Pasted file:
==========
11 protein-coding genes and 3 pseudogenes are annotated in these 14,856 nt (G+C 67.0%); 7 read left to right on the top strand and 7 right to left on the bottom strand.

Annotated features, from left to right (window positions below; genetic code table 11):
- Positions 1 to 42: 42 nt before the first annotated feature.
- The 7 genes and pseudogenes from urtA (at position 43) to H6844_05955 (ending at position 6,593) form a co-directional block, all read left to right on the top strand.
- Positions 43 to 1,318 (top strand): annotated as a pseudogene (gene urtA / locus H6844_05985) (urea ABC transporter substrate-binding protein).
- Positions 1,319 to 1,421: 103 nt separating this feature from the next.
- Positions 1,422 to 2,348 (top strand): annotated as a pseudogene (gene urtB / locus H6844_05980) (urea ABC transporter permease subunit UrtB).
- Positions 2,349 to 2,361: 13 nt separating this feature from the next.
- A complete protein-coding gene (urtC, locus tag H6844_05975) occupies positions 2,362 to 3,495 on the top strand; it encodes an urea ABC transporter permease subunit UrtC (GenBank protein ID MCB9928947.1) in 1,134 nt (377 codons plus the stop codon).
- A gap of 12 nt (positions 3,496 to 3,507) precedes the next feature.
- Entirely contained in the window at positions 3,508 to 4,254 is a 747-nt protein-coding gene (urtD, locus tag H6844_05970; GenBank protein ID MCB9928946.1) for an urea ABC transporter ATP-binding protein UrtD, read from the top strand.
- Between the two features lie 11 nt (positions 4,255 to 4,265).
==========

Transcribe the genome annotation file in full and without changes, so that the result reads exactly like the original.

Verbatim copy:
11 protein-coding genes and 3 pseudogenes are annotated in these 14,856 nt (G+C 67.0%); 7 read left to right on the top strand and 7 right to left on the bottom strand.

Annotated features, from left to right (window positions below; genetic code table 11):
- Positions 1 to 42: 42 nt before the first annotated feature.
- The 7 genes and pseudogenes from urtA (at position 43) to H6844_05955 (ending at position 6,593) form a co-directional block, all read left to right on the top strand.
- Positions 43 to 1,318 (top strand): annotated as a pseudogene (gene urtA / locus H6844_05985) (urea ABC transporter substrate-binding protein).
- Positions 1,319 to 1,421: 103 nt separating this feature from the next.
- Positions 1,422 to 2,348 (top strand): annotated as a pseudogene (gene urtB / locus H6844_05980) (urea ABC transporter permease subunit UrtB).
- Positions 2,349 to 2,361: 13 nt separating this feature from the next.
- A complete protein-coding gene (urtC, locus tag H6844_05975) occupies positions 2,362 to 3,495 on the top strand; it encodes an urea ABC transporter permease subunit UrtC (GenBank protein ID MCB9928947.1) in 1,134 nt (377 codons plus the stop codon).
- A gap of 12 nt (positions 3,496 to 3,507) precedes the next feature.
- Entirely contained in the window at positions 3,508 to 4,254 is a 747-nt protein-coding gene (urtD, locus tag H6844_05970; GenBank protein ID MCB9928946.1) for an urea ABC transporter ATP-binding protein UrtD, read from the top strand.
- Between the two features lie 11 nt (positions 4,255 to 4,265).